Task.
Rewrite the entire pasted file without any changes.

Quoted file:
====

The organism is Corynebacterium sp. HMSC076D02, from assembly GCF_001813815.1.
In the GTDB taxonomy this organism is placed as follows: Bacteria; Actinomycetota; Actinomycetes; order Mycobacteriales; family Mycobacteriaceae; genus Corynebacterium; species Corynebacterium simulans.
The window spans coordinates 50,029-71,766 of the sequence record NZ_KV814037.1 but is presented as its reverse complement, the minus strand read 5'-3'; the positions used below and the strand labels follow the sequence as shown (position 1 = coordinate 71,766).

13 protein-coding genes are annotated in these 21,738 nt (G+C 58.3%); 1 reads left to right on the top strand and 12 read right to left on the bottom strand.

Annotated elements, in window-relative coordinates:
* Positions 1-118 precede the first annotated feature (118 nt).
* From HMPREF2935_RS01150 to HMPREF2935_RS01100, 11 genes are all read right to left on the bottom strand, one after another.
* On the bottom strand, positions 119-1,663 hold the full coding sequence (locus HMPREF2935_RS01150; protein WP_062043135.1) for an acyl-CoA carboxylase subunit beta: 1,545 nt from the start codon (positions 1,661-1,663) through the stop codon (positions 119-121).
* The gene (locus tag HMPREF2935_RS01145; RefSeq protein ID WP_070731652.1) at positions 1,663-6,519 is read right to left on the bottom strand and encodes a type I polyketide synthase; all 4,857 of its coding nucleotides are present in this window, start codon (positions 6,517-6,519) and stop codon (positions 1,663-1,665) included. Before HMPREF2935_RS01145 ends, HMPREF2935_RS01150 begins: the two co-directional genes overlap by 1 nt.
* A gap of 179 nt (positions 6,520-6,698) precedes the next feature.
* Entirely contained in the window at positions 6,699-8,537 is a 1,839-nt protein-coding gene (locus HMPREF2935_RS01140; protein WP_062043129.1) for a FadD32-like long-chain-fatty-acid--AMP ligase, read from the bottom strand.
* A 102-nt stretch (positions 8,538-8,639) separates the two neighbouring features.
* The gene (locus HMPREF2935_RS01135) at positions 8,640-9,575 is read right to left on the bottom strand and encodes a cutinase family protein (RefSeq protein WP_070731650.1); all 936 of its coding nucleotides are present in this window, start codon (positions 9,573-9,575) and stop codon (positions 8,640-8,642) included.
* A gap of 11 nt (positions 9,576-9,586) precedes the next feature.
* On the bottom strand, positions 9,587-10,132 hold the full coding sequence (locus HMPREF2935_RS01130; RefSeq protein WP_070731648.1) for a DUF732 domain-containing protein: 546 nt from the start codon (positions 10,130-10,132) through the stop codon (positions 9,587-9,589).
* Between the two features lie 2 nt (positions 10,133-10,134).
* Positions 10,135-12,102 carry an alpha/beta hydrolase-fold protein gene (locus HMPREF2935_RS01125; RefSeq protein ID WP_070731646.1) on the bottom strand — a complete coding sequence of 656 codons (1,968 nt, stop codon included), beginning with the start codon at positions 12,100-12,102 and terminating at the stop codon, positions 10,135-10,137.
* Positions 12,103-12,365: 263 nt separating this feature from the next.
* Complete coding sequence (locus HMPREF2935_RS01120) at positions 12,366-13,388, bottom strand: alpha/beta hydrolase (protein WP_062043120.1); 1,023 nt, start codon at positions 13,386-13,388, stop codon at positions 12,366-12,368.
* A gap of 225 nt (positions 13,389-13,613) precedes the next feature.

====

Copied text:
The organism is Corynebacterium sp. HMSC076D02, from assembly GCF_001813815.1.
In the GTDB taxonomy this organism is placed as follows: Bacteria; Actinomycetota; Actinomycetes; order Mycobacteriales; family Mycobacteriaceae; genus Corynebacterium; species Corynebacterium simulans.
The window spans coordinates 50,029-71,766 of the sequence record NZ_KV814037.1 but is presented as its reverse complement, the minus strand read 5'-3'; the positions used below and the strand labels follow the sequence as shown (position 1 = coordinate 71,766).

13 protein-coding genes are annotated in these 21,738 nt (G+C 58.3%); 1 reads left to right on the top strand and 12 read right to left on the bottom strand.

Annotated elements, in window-relative coordinates:
* Positions 1-118 precede the first annotated feature (118 nt).
* From HMPREF2935_RS01150 to HMPREF2935_RS01100, 11 genes are all read right to left on the bottom strand, one after another.
* On the bottom strand, positions 119-1,663 hold the full coding sequence (locus HMPREF2935_RS01150; protein WP_062043135.1) for an acyl-CoA carboxylase subunit beta: 1,545 nt from the start codon (positions 1,661-1,663) through the stop codon (positions 119-121).
* The gene (locus tag HMPREF2935_RS01145; RefSeq protein ID WP_070731652.1) at positions 1,663-6,519 is read right to left on the bottom strand and encodes a type I polyketide synthase; all 4,857 of its coding nucleotides are present in this window, start codon (positions 6,517-6,519) and stop codon (positions 1,663-1,665) included. Before HMPREF2935_RS01145 ends, HMPREF2935_RS01150 begins: the two co-directional genes overlap by 1 nt.
* A gap of 179 nt (positions 6,520-6,698) precedes the next feature.
* Entirely contained in the window at positions 6,699-8,537 is a 1,839-nt protein-coding gene (locus HMPREF2935_RS01140; protein WP_062043129.1) for a FadD32-like long-chain-fatty-acid--AMP ligase, read from the bottom strand.
* A 102-nt stretch (positions 8,538-8,639) separates the two neighbouring features.
* The gene (locus HMPREF2935_RS01135) at positions 8,640-9,575 is read right to left on the bottom strand and encodes a cutinase family protein (RefSeq protein WP_070731650.1); all 936 of its coding nucleotides are present in this window, start codon (positions 9,573-9,575) and stop codon (positions 8,640-8,642) included.
* A gap of 11 nt (positions 9,576-9,586) precedes the next feature.
* On the bottom strand, positions 9,587-10,132 hold the full coding sequence (locus HMPREF2935_RS01130; RefSeq protein WP_070731648.1) for a DUF732 domain-containing protein: 546 nt from the start codon (positions 10,130-10,132) through the stop codon (positions 9,587-9,589).
* Between the two features lie 2 nt (positions 10,133-10,134).
* Positions 10,135-12,102 carry an alpha/beta hydrolase-fold protein gene (locus HMPREF2935_RS01125; RefSeq protein ID WP_070731646.1) on the bottom strand — a complete coding sequence of 656 codons (1,968 nt, stop codon included), beginning with the start codon at positions 12,100-12,102 and terminating at the stop codon, positions 10,135-10,137.
* Positions 12,103-12,365: 263 nt separating this feature from the next.
* Complete coding sequence (locus HMPREF2935_RS01120) at positions 12,366-13,388, bottom strand: alpha/beta hydrolase (protein WP_062043120.1); 1,023 nt, start codon at positions 13,386-13,388, stop codon at positions 12,366-12,368.
* A gap of 225 nt (positions 13,389-13,613) precedes the next feature.